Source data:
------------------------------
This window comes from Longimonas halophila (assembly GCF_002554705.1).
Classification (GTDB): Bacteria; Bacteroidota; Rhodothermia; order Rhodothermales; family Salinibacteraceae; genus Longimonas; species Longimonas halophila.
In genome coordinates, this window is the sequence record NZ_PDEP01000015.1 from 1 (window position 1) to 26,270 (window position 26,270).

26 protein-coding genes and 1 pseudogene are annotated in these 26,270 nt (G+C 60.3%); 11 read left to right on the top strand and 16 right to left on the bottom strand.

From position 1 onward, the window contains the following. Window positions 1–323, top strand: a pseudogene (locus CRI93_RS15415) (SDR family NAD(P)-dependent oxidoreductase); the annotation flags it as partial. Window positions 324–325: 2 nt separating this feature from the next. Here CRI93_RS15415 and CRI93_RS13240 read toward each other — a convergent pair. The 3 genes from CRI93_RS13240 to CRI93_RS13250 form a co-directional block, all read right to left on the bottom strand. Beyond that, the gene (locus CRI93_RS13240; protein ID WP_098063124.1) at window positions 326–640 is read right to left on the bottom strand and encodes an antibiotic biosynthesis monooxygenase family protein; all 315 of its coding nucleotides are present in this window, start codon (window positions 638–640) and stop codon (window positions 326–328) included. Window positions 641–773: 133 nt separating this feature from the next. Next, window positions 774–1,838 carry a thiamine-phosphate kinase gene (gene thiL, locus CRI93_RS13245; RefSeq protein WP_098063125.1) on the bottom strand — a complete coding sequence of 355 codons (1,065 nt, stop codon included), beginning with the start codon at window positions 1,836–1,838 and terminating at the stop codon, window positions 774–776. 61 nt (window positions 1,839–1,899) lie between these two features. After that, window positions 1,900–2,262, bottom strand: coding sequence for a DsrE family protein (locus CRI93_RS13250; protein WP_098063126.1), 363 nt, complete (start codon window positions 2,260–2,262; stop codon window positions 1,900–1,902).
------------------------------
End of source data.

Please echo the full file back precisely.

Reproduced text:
This window comes from Longimonas halophila (assembly GCF_002554705.1).
Classification (GTDB): Bacteria; Bacteroidota; Rhodothermia; order Rhodothermales; family Salinibacteraceae; genus Longimonas; species Longimonas halophila.
In genome coordinates, this window is the sequence record NZ_PDEP01000015.1 from 1 (window position 1) to 26,270 (window position 26,270).

26 protein-coding genes and 1 pseudogene are annotated in these 26,270 nt (G+C 60.3%); 11 read left to right on the top strand and 16 right to left on the bottom strand.

From position 1 onward, the window contains the following. Window positions 1–323, top strand: a pseudogene (locus CRI93_RS15415) (SDR family NAD(P)-dependent oxidoreductase); the annotation flags it as partial. Window positions 324–325: 2 nt separating this feature from the next. Here CRI93_RS15415 and CRI93_RS13240 read toward each other — a convergent pair. The 3 genes from CRI93_RS13240 to CRI93_RS13250 form a co-directional block, all read right to left on the bottom strand. Beyond that, the gene (locus CRI93_RS13240; protein ID WP_098063124.1) at window positions 326–640 is read right to left on the bottom strand and encodes an antibiotic biosynthesis monooxygenase family protein; all 315 of its coding nucleotides are present in this window, start codon (window positions 638–640) and stop codon (window positions 326–328) included. Window positions 641–773: 133 nt separating this feature from the next. Next, window positions 774–1,838 carry a thiamine-phosphate kinase gene (gene thiL, locus CRI93_RS13245; RefSeq protein WP_098063125.1) on the bottom strand — a complete coding sequence of 355 codons (1,065 nt, stop codon included), beginning with the start codon at window positions 1,836–1,838 and terminating at the stop codon, window positions 774–776. 61 nt (window positions 1,839–1,899) lie between these two features. After that, window positions 1,900–2,262, bottom strand: coding sequence for a DsrE family protein (locus CRI93_RS13250; protein WP_098063126.1), 363 nt, complete (start codon window positions 2,260–2,262; stop codon window positions 1,900–1,902).